Without this data, the traditional process would require pulling the equipment, evaluating the failure and running laboratory simulations to try to reproduce the problem event. Such a process might have taken two to three weeks of meetings, analysis and back-and-forth with the service provider to ultimately come to the same decision, but with significantly more downtime.
Data-driven Service Intervals
Traditionally, maintenance of BOP components has been driven by time-based service intervals, in which a component is serviced or replaced on a fixed schedule, regardless of its current working condition or how often it has been used. While there are valid reasons for some components to be serviced on a pre-determined time schedule, it may be equally acceptable to extend the service interval of many other components based on monitoring key performance indicators.
Consider the regulators in the previous field example. Assuming that the two regulators in Figure 2 are pulled for maintenance when they reach a predetermined/specified interval of operating life, then one can conclude that Regulator 2 has much more life left and the service may not be needed. If we replace the service recommendation from a time-based to a Life Consumption Metric with the target indicated by the dashed black line in Figure 2, then only Regulator 1 would need servicing. This type of data decision making is what allows the service interval to be tailored to the need and drives efficiencies in operations. Operators can reduce end-of-well maintenance time, make optimal use of their service crew’s time and lower consumption of spare parts – all of which serves to reduce the total cost of operations.
As both the volume and variety of field data increases, OEMs and service companies can better understand the type of environment in which their components operate. Traditionally, component design was driven by factors such as regulation and reliability requirements. The latter requirement is where data can play a key role.
While the best effort is made to create testing protocols that replicate the real world, it is difficult to account for everything that a component will be exposed to – particularly since there are different environments and operational procedures used by different operators. Additional data allows equipment suppliers to fill in the gaps, thus helping to create more comprehensive testing protocols that improve reliability of both future and current products.
Once again, consider the regulator as an example. One KPI is the number of function cycles –the number of times the driven component is functioned from an open to closed and back to open position. Because a regulator relies on tight sealing surfaces and mechanical movement contributes to life degradation, one can observe from field data that function cycles are only one component that impact regulator life. Hence, in order to build better regulator lifing models, or end-of-useful life estimations, one must consider more than just function cycles.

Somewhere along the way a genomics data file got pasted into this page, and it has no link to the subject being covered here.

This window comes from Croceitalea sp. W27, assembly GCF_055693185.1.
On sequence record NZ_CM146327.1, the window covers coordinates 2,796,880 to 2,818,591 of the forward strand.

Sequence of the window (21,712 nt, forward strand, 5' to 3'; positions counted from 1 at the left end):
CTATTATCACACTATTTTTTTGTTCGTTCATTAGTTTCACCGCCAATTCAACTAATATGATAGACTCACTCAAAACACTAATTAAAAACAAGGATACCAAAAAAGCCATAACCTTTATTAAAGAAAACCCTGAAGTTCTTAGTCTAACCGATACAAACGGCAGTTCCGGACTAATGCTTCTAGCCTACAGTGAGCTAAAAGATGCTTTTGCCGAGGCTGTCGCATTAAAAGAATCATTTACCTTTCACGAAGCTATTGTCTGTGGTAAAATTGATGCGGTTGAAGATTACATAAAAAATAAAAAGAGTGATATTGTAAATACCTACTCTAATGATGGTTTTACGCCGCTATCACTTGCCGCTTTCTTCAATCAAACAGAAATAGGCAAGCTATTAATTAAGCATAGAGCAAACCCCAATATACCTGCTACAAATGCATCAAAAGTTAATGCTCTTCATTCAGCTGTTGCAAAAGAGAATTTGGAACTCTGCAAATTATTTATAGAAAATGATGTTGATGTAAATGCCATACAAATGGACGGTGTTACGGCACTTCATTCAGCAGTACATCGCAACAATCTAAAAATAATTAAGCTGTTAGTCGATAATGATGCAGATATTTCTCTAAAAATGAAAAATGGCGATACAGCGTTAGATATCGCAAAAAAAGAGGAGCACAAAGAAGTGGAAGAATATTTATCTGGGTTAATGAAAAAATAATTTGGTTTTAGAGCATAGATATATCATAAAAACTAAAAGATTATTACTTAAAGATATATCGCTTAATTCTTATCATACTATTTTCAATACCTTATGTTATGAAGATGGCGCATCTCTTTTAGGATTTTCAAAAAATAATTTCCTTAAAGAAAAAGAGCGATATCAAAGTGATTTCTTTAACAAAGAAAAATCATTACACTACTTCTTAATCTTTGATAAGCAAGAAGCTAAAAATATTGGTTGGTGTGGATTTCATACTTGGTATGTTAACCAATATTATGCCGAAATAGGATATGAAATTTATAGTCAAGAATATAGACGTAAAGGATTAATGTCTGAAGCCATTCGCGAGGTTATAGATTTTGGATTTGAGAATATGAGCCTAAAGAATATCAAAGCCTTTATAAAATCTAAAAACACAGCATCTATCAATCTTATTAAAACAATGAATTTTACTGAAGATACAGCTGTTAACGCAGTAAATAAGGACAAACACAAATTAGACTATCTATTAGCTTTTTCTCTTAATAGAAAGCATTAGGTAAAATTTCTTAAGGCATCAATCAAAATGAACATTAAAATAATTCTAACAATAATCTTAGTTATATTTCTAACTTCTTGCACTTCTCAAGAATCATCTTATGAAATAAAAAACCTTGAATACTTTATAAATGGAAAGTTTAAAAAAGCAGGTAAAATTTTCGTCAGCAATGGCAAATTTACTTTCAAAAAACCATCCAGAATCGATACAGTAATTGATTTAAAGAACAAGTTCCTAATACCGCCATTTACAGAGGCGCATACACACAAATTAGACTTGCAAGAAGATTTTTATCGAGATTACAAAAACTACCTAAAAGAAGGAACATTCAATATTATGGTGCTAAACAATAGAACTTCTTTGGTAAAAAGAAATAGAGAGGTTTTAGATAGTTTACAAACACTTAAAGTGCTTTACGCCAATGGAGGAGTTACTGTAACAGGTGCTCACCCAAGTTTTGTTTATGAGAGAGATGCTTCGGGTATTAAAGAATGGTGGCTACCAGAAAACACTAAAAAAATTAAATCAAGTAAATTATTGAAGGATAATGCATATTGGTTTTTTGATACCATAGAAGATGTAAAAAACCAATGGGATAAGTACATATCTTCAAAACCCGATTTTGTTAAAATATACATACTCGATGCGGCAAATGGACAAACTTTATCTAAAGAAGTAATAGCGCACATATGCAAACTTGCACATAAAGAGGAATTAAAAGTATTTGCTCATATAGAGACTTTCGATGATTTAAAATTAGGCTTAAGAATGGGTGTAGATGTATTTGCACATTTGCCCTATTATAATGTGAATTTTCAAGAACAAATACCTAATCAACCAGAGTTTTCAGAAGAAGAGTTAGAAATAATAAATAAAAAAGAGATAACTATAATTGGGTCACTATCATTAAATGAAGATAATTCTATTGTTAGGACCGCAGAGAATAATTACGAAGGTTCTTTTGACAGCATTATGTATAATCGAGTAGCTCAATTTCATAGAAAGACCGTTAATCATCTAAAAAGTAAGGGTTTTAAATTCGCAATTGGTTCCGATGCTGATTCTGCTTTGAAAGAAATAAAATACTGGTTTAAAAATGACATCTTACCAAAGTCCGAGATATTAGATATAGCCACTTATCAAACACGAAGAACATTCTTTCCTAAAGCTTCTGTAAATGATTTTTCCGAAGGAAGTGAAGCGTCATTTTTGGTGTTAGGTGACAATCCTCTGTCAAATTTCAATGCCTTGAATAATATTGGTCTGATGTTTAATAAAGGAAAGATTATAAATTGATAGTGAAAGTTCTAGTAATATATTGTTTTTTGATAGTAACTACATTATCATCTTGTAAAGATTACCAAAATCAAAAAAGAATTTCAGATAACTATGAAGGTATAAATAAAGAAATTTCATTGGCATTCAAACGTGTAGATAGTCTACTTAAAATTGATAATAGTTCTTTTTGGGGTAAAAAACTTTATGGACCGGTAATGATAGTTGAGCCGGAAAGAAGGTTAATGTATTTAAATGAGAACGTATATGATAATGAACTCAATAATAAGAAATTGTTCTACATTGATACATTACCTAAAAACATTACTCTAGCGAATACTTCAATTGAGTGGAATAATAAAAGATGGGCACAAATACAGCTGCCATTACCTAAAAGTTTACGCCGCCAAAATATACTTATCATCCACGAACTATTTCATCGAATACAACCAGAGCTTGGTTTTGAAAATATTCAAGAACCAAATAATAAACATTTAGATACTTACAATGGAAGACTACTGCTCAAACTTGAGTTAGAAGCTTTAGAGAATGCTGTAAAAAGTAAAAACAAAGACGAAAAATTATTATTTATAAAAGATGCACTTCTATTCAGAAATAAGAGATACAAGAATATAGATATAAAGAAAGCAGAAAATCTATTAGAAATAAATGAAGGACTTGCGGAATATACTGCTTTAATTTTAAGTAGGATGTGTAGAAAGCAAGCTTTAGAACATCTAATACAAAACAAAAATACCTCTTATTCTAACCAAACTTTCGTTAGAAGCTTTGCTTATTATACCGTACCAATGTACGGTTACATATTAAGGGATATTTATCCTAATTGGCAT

Just as data can help develop comprehensive testing protocols, it can also help to determine if components are being overdesigned or tested to limits they will never encounter in the field. This lends to the opportunity of reducing testing time and/or implementing cost-reduction initiatives, which can reduce the time to market or lead to lower priced products.
This article has reviewed ways that data can help drive efficiency improvements in anomaly detection, maintenance and design. As the volume, variety and velocity of data improve, additional cases will be explored. While this discussion was focused on BOP regulators, similar improvements have been realized for many other BOP components.
Data science roles will play a key role in the extraction of value from data, but they are only one piece of the puzzle. A pure digital organization lacks the oilfield product and operations knowledge, while traditional oil and gas companies lack the latest skillsets and tools for data analysis. A team approach that combines the best of both sectors – the digital and the oilfield – will be required to realize the full value.
In the field, data will allow contractors and operators alike to operate earlier on the P-F curve and drive smarter maintenance activities, both of which will reduce operational risks and drive down total cost of ownership. Further, the data can be leveraged to close the loop and help drive future products and improvements.
While the industry is known to be conservative and deviate from how it has operated in the past, those companies that embrace data mining and analytics will ultimately see improvements in their bottom line. Such improvements are not limited to regulators. The same methodology can pay substantial dividends to the development and operation of a range of field components, provided the correct volume, variety and velocity of data are available. DC